A.V. Club Most Read

News Newswire Great Job, Internet!
TV Club All Reviews What's On Tonight
Video All Video A.V. Undercover A.V. Cocktail Club Film Club
Reviews All Reviews Film TV Music Books
Features All Features Newswire Great Job, Internet!
Sections Film Tv Music Food Comedy Books Games Aux
Our Company About Us Contact Advertise Privacy Policy Careers RSS
Onion Inc. Sites The Onion The A.V. Club ClickHole Onion Studios


In 1980, the Sega corporation peered into the nation's soul and determined that kids didn't really want to blast aliens, race cars, or chomp power pills. They wanted to take a 25-cent trip through time to a 19th-century shooting gallery. In spite of this insight, Sega went on to be one of the most profitable video-game companies of all time.

Gameplay: There's no involved story about saving the world or rescuing the girl. You're pretty much just trying to shoot all the targets before you run out of ammunition. Clear a level, and you get to take a shot at a big scary bear in the bonus game. There's not much strategy, but hardcore Carnival players know to take out the ducks first, then aim for the boxes that give up additional shots. Careful that you don't unintentionally hit a negative point or ammo marker, and for maximum points, go for those pipes early, before their value drops!

Okay, so it turns out that there is a little strategy after all... but unlike complicated button-fests such as Defender, all this game needed was a single joystick and one button. Ah, simplicity, thy name is Carnival.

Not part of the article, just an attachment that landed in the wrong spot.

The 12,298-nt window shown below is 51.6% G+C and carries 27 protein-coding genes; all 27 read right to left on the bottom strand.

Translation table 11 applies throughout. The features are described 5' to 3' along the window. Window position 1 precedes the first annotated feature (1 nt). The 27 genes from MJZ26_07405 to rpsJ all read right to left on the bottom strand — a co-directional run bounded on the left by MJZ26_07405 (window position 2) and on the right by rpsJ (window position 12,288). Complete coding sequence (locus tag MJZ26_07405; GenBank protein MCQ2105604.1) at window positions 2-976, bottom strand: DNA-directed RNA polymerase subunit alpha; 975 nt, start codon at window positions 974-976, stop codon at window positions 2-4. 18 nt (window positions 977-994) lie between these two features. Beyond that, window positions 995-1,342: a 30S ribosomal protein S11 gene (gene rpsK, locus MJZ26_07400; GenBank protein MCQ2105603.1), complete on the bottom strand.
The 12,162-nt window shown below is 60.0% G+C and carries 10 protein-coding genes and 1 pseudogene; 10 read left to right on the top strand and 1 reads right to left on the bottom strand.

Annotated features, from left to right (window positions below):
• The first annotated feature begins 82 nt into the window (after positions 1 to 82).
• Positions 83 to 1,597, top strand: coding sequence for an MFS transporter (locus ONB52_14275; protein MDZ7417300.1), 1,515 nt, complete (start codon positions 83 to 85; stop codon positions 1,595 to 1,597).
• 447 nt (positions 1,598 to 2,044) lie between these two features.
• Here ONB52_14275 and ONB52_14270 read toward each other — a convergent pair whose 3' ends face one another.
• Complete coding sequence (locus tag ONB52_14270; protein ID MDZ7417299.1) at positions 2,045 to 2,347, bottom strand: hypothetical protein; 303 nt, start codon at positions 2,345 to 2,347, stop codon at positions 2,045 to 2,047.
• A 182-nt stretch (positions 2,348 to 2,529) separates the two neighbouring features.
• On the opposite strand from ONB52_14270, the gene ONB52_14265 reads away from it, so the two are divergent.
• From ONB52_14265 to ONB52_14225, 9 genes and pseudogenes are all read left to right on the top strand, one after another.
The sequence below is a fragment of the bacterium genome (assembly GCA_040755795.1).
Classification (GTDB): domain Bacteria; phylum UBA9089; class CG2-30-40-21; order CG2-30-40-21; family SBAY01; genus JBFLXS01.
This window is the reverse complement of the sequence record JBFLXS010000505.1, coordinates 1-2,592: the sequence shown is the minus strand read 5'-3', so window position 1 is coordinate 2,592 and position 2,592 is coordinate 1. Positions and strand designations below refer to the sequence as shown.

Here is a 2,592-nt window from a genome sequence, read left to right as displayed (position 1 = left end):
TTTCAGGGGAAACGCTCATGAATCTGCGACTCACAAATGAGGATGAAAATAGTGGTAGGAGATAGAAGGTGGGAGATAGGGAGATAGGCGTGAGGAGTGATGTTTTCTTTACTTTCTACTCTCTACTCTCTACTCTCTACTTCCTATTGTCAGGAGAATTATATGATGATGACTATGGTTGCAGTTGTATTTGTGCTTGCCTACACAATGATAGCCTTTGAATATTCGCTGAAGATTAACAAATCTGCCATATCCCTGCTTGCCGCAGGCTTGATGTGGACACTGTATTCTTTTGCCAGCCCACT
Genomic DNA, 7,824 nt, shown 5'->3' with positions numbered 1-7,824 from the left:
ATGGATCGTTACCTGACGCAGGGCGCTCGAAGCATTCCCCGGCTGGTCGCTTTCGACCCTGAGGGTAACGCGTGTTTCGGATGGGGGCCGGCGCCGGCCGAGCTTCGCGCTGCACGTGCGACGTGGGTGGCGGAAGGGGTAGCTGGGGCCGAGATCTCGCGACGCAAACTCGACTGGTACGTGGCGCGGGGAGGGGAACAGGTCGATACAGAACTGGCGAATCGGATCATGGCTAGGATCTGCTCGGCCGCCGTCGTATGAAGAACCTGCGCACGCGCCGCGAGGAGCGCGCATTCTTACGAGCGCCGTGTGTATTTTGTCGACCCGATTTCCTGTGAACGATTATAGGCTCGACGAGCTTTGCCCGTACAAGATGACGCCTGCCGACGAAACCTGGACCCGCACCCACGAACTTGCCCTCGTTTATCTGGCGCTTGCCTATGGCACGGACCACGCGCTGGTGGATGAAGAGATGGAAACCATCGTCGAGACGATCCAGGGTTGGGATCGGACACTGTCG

Could be mistaken for: A trip to the county fair, or the boardwalk, or maybe even the carnival.

Kids today might not like it because: Except for the duck, which just eats your bullets, none of the targets shoot back, or even try to jump out of your way. They just scroll across the screen, like they're targets or something.

Kids today might like it because: There are a lot of double-entendre possibilities, like "Dude! I just shot the pipe!"

Enduring contribution to gaming history: Carnival was moderately popular in arcades, but hugely successful on ColecoVision. Like Mouse Trap and Donkey Kong, it was one of the first games to translate almost perfectly from the arcade to home systems. —Wil Wheaton

From 1980 to 1982, Wil Wheaton spent 71,000 quarters [adjusted for inflation] trying to beat the bonus level in Carnival. He never did, and he died alone and destitute in 1995.

Images courtesy of the Killer List Of Videogames (klov.com) and The International Arcade Museum.